I landed in the banking field by chance. My first job was working as a computer programmer writing assembler code for a PDP-11 minicomputer, which was a successful and innovative architecture in its day! After that, I spent several years in the Financial Systems Department at GE Lighting before being recruited to work for a regional bank in the early 90's. At the time, the hiring manager explained working in technology for a bank was different than working in technology for a manufacturer because “banks do not build physical products that allow for a margin of error, banks manage money and the supporting technology does not have a margin for error.” Pretty sure that still applies today. I enjoyed the significance of technology in the banking industry then—and still do today. I am motivated to stay because I love my job, the community I live in and the people I work with.
Although I have had many female colleagues that have helped me throughout my career, I have never had a female mentor. That said, I have had some terrific male mentors and sponsors. One that comes to mind is Andy S., who’s several years my senior but extremely progressive. As a woman in tech you can sometimes experience doubt or worry that you’re just not “good enough.” He encouraged me to be myself and to not think I needed to “fit in.” He often told me the best part about me was how ‘uniquely Michele’ I was. While I worked for Andy, I learned the importance of being authentic. He gave me the strength and courage I needed, and I credit him with much of my success. Now that's not to say a male mentor is better than a female one – it’s not. I believe to my core that it is my responsibility to pay it forward and be a mentor to as many women, and men, as possible. Mentorship has enormous benefits for women in tech specifically, because no one knows the landscape we face better than women who’ve navigated it themselves – often in even less enlightened times than we have now. That’s one of the reasons I sponsor M&T’s Women’s Interest Network, an employee-driven resource group that encourages the professional development of members. If I have one piece of advice for mentees, it is to be authentic and that their unique self is their greatest gift. Andy made all the difference in my career, and I hope one day people will say the same about me.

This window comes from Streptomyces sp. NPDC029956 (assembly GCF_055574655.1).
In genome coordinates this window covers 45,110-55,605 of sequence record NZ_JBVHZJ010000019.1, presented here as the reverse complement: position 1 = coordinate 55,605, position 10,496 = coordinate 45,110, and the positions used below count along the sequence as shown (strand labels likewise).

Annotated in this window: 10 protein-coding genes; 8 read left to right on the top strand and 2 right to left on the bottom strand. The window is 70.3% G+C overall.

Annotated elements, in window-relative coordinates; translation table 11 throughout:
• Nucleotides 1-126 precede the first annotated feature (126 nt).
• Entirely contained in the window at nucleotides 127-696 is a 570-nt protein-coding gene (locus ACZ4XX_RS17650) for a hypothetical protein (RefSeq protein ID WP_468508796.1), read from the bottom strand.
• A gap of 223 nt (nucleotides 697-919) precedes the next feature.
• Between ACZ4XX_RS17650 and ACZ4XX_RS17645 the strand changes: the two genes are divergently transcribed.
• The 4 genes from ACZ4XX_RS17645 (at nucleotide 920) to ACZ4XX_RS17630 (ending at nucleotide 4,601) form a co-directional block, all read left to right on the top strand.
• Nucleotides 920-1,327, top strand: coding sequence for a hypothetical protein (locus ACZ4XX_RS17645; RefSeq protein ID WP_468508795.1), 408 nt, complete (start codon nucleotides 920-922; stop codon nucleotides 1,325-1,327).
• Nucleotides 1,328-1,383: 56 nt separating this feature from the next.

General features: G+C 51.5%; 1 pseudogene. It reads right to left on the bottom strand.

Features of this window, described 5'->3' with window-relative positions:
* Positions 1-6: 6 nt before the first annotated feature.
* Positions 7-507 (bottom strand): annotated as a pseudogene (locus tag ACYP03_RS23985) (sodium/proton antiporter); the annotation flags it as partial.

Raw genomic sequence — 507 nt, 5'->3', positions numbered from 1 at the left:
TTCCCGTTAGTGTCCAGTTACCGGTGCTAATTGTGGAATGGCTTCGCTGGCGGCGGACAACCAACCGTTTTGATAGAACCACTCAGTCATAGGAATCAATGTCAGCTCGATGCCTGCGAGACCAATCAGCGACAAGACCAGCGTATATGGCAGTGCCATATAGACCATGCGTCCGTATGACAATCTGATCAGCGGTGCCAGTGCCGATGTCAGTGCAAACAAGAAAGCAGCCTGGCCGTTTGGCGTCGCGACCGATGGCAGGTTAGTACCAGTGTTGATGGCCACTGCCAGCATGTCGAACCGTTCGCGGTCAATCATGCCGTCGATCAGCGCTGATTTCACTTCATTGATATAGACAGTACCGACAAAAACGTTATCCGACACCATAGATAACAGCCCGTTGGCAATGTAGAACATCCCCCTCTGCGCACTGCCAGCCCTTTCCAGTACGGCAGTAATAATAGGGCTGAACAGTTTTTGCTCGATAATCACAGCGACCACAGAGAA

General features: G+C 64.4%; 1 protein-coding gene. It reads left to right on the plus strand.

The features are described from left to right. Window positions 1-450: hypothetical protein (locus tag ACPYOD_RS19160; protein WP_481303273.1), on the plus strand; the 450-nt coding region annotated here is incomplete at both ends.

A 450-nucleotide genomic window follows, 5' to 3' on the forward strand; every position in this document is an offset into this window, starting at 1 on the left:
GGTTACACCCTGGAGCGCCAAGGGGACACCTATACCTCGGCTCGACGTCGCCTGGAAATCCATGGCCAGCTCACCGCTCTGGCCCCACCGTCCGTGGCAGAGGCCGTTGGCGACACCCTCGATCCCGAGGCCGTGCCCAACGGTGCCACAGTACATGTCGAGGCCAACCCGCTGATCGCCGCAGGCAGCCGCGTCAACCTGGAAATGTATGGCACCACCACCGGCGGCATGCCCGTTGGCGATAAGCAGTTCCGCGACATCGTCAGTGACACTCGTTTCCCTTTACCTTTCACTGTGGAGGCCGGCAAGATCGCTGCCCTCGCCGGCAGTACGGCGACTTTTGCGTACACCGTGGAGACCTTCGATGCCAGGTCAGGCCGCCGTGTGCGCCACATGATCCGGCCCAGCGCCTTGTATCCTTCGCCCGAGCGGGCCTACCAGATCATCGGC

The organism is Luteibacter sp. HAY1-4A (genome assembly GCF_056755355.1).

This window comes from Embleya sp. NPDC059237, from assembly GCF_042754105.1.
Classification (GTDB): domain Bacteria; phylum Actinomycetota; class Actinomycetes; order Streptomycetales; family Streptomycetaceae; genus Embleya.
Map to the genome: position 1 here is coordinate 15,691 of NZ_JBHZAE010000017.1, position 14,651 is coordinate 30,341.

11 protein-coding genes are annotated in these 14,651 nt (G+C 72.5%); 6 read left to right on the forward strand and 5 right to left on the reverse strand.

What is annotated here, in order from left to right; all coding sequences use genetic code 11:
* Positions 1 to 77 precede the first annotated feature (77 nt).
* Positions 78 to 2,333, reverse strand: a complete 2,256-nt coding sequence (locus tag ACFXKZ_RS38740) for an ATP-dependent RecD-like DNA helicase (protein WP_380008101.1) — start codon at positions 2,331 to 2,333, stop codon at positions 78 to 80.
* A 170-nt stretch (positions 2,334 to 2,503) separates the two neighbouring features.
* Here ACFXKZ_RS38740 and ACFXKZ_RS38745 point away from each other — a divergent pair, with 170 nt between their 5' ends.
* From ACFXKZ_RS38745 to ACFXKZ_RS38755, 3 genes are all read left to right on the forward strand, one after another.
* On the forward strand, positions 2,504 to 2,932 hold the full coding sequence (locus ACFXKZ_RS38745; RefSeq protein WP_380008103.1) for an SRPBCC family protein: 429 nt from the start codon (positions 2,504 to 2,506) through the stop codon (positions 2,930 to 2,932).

Ha... I have been asked this before and think I should have a more inspiring answer, yet as someone that believes in being authentic (see answer above!) I must admit that I love sci-fi movies. I really am a geek at heart. I most enjoy when a show completely steals my attention, entertains me and yet makes me think a bit. My favorite movie is The Matrix, a sci-fi movie with humanity trapped in a simulation that is run by intelligent machines. There is action, drama, cinematography, suspense and conflict—humanity and technology intertwined. I won’t do it justice, so just watch it.
I can happily say I am living my greatest success right now. I have a husband, four children and two grandchildren all living here in Buffalo, where I work for a bank that is undergoing a transformation with technology in the epicenter. M&T is embracing a modern innovation ecosystem in which the best ideas gain support and flourish, and emphasizes the importance of diversity, inclusivity, transparency and flexibility. And this new ecosystem requires a place to convene—a modern workspace that inspires connection and collaboration—so we’re actively building one. When people think of tech hubs, they conjure images of Silicon Valley or major innovation centers in Seattle and Boston. But relative to major metros, Buffalo is an affordable, rising region where community members can make an impact. Success in this endeavor truly takes a village, and I believe Buffalo has the heart and culture to advance in this new economy. Helping make my family’s hometown a place where current and future generations of talent will find new and exciting career opportunities is a dream come true.
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